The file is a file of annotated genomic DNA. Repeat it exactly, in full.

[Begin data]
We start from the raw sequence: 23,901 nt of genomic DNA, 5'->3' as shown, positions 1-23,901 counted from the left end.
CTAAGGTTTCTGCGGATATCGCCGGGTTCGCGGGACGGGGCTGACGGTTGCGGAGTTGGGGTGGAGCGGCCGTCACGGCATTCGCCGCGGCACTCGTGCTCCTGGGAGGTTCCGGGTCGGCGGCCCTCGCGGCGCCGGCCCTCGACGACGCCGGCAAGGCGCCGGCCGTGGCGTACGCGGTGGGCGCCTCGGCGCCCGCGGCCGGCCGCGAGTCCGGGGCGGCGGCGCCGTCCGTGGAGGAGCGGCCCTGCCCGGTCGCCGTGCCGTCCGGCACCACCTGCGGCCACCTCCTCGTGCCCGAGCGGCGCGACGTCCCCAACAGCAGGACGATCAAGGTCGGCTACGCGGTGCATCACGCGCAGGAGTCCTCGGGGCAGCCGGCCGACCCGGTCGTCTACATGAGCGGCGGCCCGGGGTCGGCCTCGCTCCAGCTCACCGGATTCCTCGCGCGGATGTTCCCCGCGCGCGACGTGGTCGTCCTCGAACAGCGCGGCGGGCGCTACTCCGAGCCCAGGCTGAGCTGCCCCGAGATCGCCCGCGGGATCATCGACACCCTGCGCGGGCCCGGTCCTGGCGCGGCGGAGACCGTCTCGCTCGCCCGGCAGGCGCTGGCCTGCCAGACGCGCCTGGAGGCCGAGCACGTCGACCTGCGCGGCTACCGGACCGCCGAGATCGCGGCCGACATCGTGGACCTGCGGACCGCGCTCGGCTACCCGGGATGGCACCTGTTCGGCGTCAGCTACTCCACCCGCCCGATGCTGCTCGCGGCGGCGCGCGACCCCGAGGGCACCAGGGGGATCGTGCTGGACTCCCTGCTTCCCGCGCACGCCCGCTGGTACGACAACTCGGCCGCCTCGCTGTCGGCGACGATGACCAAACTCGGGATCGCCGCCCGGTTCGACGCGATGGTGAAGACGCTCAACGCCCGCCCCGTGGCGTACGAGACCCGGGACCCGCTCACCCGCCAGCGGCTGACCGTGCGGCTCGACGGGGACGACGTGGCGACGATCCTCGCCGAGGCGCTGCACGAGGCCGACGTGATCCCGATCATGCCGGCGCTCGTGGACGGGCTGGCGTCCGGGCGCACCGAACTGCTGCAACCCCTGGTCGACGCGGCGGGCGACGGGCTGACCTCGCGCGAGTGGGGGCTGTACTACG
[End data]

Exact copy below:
We start from the raw sequence: 23,901 nt of genomic DNA, 5'->3' as shown, positions 1-23,901 counted from the left end.
CTAAGGTTTCTGCGGATATCGCCGGGTTCGCGGGACGGGGCTGACGGTTGCGGAGTTGGGGTGGAGCGGCCGTCACGGCATTCGCCGCGGCACTCGTGCTCCTGGGAGGTTCCGGGTCGGCGGCCCTCGCGGCGCCGGCCCTCGACGACGCCGGCAAGGCGCCGGCCGTGGCGTACGCGGTGGGCGCCTCGGCGCCCGCGGCCGGCCGCGAGTCCGGGGCGGCGGCGCCGTCCGTGGAGGAGCGGCCCTGCCCGGTCGCCGTGCCGTCCGGCACCACCTGCGGCCACCTCCTCGTGCCCGAGCGGCGCGACGTCCCCAACAGCAGGACGATCAAGGTCGGCTACGCGGTGCATCACGCGCAGGAGTCCTCGGGGCAGCCGGCCGACCCGGTCGTCTACATGAGCGGCGGCCCGGGGTCGGCCTCGCTCCAGCTCACCGGATTCCTCGCGCGGATGTTCCCCGCGCGCGACGTGGTCGTCCTCGAACAGCGCGGCGGGCGCTACTCCGAGCCCAGGCTGAGCTGCCCCGAGATCGCCCGCGGGATCATCGACACCCTGCGCGGGCCCGGTCCTGGCGCGGCGGAGACCGTCTCGCTCGCCCGGCAGGCGCTGGCCTGCCAGACGCGCCTGGAGGCCGAGCACGTCGACCTGCGCGGCTACCGGACCGCCGAGATCGCGGCCGACATCGTGGACCTGCGGACCGCGCTCGGCTACCCGGGATGGCACCTGTTCGGCGTCAGCTACTCCACCCGCCCGATGCTGCTCGCGGCGGCGCGCGACCCCGAGGGCACCAGGGGGATCGTGCTGGACTCCCTGCTTCCCGCGCACGCCCGCTGGTACGACAACTCGGCCGCCTCGCTGTCGGCGACGATGACCAAACTCGGGATCGCCGCCCGGTTCGACGCGATGGTGAAGACGCTCAACGCCCGCCCCGTGGCGTACGAGACCCGGGACCCGCTCACCCGCCAGCGGCTGACCGTGCGGCTCGACGGGGACGACGTGGCGACGATCCTCGCCGAGGCGCTGCACGAGGCCGACGTGATCCCGATCATGCCGGCGCTCGTGGACGGGCTGGCGTCCGGGCGCACCGAACTGCTGCAACCCCTGGTCGACGCGGCGGGCGACGGGCTGACCTCGCGCGAGTGGGGGCTGTACTACG